– Steve Hitchen
This weeks disaster near Mangalore will prove a watershed moment in general aviation in Australia. Four people died in immensely tragic circumstances that, had you asked me a week ago, I would have said was impossible. Procedures and systems in place somehow failed to prevent two aircraft carrying very experienced Grade 1 instructors from coming together outside the circuit area of an airport. Despite the input of many self-appointed experts, we really have very little idea about what unfolded, except to say that trusted safeguards failed to keep four people safe. It's the inevitable examination of those safeguards that I suspect will result in some changes to aviation in Australia. Until the ATSB releases its preliminary findings in a few weeks time, we know only that the world has lost some very good people and that simply shouldn't have happened.
It's great news that someone is planning to build electric Pipistrels in Australia. This is the sort of innovative thinking and entreprenurial courage that general aviation needs. It will bring jobs to South Australia and develop the industry's understand of electric propulsion. All of that is fantastic, but nothing succeeds in business without demand. The Alpha Electro is limited to the training market only, given that it has a range of 75 nm and an endurance of 60 mins plus the mandated 30-minute reserve. It also has a useful load of only 182 kg, so there's not a lot there for someone wanting to do cross-country work. It's a low-cost training solution, but will it be adopted in the numbers needed to make this venture a success? Recreational training is the prime market for the Alpha Electro; not such a bad hunting ground when you consider the growth rate in this area compared to private GA. So there are pillars in place to shore up the success of this venture, provided the industry is ready to adopt the technology. In business, timing can be everything, and obviously Eyre to There believes the time is now for wide-spread electric propulsion.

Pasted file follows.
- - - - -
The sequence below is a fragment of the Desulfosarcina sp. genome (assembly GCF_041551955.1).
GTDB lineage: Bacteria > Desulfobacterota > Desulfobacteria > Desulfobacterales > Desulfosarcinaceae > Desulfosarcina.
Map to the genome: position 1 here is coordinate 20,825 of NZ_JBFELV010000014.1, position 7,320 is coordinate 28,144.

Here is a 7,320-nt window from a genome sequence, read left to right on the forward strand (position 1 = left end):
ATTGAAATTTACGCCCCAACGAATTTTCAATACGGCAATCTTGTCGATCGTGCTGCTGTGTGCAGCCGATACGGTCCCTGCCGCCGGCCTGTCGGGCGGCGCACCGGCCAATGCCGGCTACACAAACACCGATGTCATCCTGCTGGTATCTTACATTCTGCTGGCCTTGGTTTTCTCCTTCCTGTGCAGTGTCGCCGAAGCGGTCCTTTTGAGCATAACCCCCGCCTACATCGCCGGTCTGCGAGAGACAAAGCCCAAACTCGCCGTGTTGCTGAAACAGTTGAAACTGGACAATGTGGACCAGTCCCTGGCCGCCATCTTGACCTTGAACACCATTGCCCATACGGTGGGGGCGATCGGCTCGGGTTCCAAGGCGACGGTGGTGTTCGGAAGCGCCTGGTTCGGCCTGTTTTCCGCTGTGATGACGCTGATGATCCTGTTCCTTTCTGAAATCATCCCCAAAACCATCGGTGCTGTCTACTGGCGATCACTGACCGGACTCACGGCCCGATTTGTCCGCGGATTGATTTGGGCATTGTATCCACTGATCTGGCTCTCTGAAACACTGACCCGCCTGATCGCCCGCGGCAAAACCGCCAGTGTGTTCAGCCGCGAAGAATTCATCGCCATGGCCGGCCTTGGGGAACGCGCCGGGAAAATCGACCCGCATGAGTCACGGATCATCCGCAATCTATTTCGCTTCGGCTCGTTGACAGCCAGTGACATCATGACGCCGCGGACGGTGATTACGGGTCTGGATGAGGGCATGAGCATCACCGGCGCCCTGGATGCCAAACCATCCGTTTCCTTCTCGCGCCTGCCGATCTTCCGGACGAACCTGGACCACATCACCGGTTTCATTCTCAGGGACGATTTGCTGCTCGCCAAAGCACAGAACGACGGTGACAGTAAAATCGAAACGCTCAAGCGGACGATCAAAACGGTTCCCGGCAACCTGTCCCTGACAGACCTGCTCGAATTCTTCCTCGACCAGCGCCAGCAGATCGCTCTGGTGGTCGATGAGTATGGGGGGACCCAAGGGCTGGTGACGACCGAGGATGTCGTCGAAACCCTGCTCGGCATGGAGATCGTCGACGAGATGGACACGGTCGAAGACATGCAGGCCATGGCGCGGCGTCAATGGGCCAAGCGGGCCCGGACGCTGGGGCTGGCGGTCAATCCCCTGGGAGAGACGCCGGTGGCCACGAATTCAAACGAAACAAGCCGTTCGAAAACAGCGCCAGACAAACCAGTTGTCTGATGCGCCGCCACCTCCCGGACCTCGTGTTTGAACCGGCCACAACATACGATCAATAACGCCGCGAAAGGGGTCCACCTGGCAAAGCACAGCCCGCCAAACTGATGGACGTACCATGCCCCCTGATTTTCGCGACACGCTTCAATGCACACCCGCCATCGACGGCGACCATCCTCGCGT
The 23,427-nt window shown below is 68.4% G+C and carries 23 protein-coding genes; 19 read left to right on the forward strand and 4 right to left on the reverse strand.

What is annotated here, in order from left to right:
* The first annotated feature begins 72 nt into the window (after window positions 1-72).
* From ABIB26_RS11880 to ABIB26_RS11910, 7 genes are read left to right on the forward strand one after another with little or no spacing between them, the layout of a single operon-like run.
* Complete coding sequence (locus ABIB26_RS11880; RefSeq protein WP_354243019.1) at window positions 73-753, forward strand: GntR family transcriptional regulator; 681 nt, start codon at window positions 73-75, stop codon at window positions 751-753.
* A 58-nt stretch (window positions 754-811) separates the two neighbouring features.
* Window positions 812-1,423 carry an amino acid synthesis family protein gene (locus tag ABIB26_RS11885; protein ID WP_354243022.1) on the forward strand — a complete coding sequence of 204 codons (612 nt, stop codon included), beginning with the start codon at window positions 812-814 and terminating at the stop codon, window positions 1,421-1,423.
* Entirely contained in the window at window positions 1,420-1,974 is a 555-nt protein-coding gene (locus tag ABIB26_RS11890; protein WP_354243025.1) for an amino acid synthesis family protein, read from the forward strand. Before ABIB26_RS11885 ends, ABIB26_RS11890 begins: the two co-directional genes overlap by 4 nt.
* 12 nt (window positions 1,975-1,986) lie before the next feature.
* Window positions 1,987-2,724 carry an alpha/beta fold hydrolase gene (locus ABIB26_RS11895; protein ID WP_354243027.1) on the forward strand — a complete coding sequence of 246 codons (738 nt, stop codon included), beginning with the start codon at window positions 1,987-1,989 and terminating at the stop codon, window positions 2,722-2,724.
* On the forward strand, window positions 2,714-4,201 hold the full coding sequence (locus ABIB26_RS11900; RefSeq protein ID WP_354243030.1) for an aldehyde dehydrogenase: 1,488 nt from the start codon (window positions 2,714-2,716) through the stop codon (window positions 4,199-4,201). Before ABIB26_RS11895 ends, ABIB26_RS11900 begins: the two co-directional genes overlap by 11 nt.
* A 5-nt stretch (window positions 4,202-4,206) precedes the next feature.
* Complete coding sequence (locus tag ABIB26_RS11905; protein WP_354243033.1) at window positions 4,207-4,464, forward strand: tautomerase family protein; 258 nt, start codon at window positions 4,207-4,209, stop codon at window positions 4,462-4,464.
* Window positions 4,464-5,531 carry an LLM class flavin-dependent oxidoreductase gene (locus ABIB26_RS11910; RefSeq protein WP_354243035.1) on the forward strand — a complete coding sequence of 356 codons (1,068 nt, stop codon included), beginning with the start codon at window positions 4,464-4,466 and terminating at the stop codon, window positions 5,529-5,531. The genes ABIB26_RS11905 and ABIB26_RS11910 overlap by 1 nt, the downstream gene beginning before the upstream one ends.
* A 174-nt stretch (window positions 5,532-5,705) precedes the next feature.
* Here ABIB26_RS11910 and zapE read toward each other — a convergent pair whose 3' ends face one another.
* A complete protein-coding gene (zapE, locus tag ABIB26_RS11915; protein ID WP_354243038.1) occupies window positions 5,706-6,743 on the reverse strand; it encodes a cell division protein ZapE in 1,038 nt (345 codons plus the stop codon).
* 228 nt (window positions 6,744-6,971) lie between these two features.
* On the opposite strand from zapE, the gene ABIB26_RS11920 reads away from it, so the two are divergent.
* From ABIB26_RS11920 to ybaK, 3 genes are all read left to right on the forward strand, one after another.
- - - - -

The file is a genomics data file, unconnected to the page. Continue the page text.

CASA's safety notice warning people not to stall Bristell LSAs should have taken no-one by surprise. The regulator has been focusing on stall and spin characteristics a bit of late in the lee of the ATSB findings on a DA40 crash in Queensland. Two accidents in Victoria involving Bristells appear to have been the result of failure to recover from spins. Add to that a couple of crashes overseas and that's more than enough to get CASA out of their chairs. What did surprise me is that they didn't bring out the truncheons on the Bristell the way they have for many other aircraft issues. Not that I'm complaining; so far the response has been well measured. However, CASA's attitude will probably turn darker if the manufacturer is unable to come up with evidence of proper spin testing on the design. As to whether or not there is a real issue is impossible to evaluate at the moment, given the number of times Bristells have been stalled without ending up in the mud. The story isn't over, so let's not skip to the last page too soon.
The Australian Light Aircraft Championships are on in Taree in May. Held in conjunction with the Royal Federation of Aero Clubs Australia (RFACA) training conference, the ALACs are a great fun gathering of aviators with a bit of friendly competition thrown in. It's all on this year 1-3 May and includes forced and spot landing, streamer cutting, aerobatics and formation flying. If you think your crew is up to the standard needed to be ALACs champions, get your nominations in before all the accommodation is sold out. Have a look at the RFACA website and clear some space in the club trophy cabinet.
Our latest print issue is now out. Australian Flying March-April 2020 is a wide variety of topics and interesting stuff that we've packaged together for you in one magazine. Highlighting the features is Part One of Mike Smith's epic journey from Russia to Australia in his new amphibian, a close look at what it takes to be a HEMS pilot and a Cirrus TRAC flight test. Thanks to Mike Smith, Jock Folan, Murray Gerraty, Jon Clements and Avalon Approach all of whom worked together to get us one of the great cover shots of the past 10 years. If you haven't already got this issue, what are you waiting for?
May your gauges always be in the green,